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Elliot Stables (Photo: Michael Andrew)
Elliot Stables (Photo: Michael Andrew)

BusinessSeptember 10, 2020

An ex-Shortland St star is showing no mercy to food court tenants decimated by lockdowns

Elliot Stables (Photo: Michael Andrew)
Elliot Stables (Photo: Michael Andrew)

Two lockdowns have meant businesses in a beloved central Auckland food court have struggled to pay their rent. They’re getting no relief from their former soap star landlord.

Struggling businesses in the Elliot Stables building in central Auckland have been served Property Law Act notices from their landlord, demanding that they pay the shortfall in their rent to avoid further legal action. Five eateries and one backpackers were served the PLA notices over the past two weeks, which gives the businesses 30 days to pay their arrears before the landlord – The Icon Group, led by former Shortland Street star and Rubicon frontman Paul Reid – takes further action to recover the amount.

Michael LeRoy-Dyson who owns the beleaguered Attic Backpackers on the top floor said despite his revenue being down 80% for most of the year, the landlord is wanting $16,000 in rent and $34,000 operating expenses (opex). “They say you’ve got 30 days otherwise we may seek to recover the property, which basically means we’ll come down and lock you out and then start legal action against you through your personal guarantee. And that involves forcing a company into liquidation for not paying its bills.”

“And we also get charged $1700 for the pleasure of receiving one of them.”

Copy of the PLA (Photo: Michael Andrew)

The Covid-19 pandemic, along with construction of the Central Rail Link, has devastated trade for the Elliot Stables eateries, some of which are only making a fraction of their usual revenue.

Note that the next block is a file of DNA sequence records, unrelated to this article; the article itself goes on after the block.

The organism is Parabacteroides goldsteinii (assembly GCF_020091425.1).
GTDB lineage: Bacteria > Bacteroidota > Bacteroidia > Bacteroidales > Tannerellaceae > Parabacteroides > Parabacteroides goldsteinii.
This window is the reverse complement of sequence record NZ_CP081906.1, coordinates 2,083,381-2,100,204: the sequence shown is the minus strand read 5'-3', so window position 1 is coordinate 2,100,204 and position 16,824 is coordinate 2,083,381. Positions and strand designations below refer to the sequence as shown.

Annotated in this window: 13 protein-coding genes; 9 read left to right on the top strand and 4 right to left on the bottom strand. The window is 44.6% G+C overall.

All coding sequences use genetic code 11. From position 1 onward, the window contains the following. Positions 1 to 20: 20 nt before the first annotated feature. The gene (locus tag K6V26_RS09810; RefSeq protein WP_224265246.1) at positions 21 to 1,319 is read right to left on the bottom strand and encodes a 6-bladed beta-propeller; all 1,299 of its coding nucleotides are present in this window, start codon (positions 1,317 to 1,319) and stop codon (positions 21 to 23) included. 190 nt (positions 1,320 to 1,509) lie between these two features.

Sha Reubin, who owns Burgz Burgers, said he and the other business owners have personal guarantees attached to their multi-year leases which means the landlord can recoup any unpaid rent through their assets. He said they don’t know how to responds to the PLAs.

“I’m really stressed. I haven’t slept in days. We’ve tried to work it out with the landlord and pay what we can. We were trying to be reasonable but we can’t pay the rent they’re wanting. Have you seen the food court? It’s empty.”

They’re hoping the government can intervene in order to rectify what they perceive as a power imbalance between commercial tenants and their landlords, and remove personal guarantees in light of the pandemic.

“The landlord is a part of the problem, but the main thing is the government aren’t doing anything for small businesses,” says Reubin. “The whole system is one sided. And the government has done nothing to get us out of this.”

“We’re scared, we don’t have that money to fight this kind of thing. How many people have to go broke to serve one company?”

CEO of the Restaurant Association Marisa Bidois said the treatment of these businesses is “woeful” considering they lost the ability to trade under the higher alert levels.

“Some of these businesses are members of ours and we are supporting them as best we can. We know that they have sought legal counsel over their rental agreements but unfortunately it doesn’t look like they are getting a fair outcome.”

“We have been calling on the government for several months now to provide support on commercial lease agreements but there has been no resolution on this so far. This is difficult for all hospitality businesses, but particularly for those whose businesses are unable to operate.”

Minister of courts Andrew Little has previously told The Spinoff that the government was limited in what it could do for these businesses as moves to amend the Property Law Act had been blocked by New Zealand First.

Meanwhile, Green Party MP and Auckland central candidate Chlöe Swarbrick has contacted The Icon Group owner Reid to advocate on behalf of the Elliot Stables businesses and find a solution.

While she said The Icon Group refused an invitation to meet with her and the other parties involved to find a way through, she will be meeting with Paul Reid one-on-one “to try and understand their perspective as best as possible”.

“I staunchly believe that constructive dialogue is the best way to resolve the issue, given so many people are feeling the pain right now and these emotions can escalate unhelpfully through unequally-resourced legal action.”

The Spinoff has approached Reid and The Icon Group for comment.

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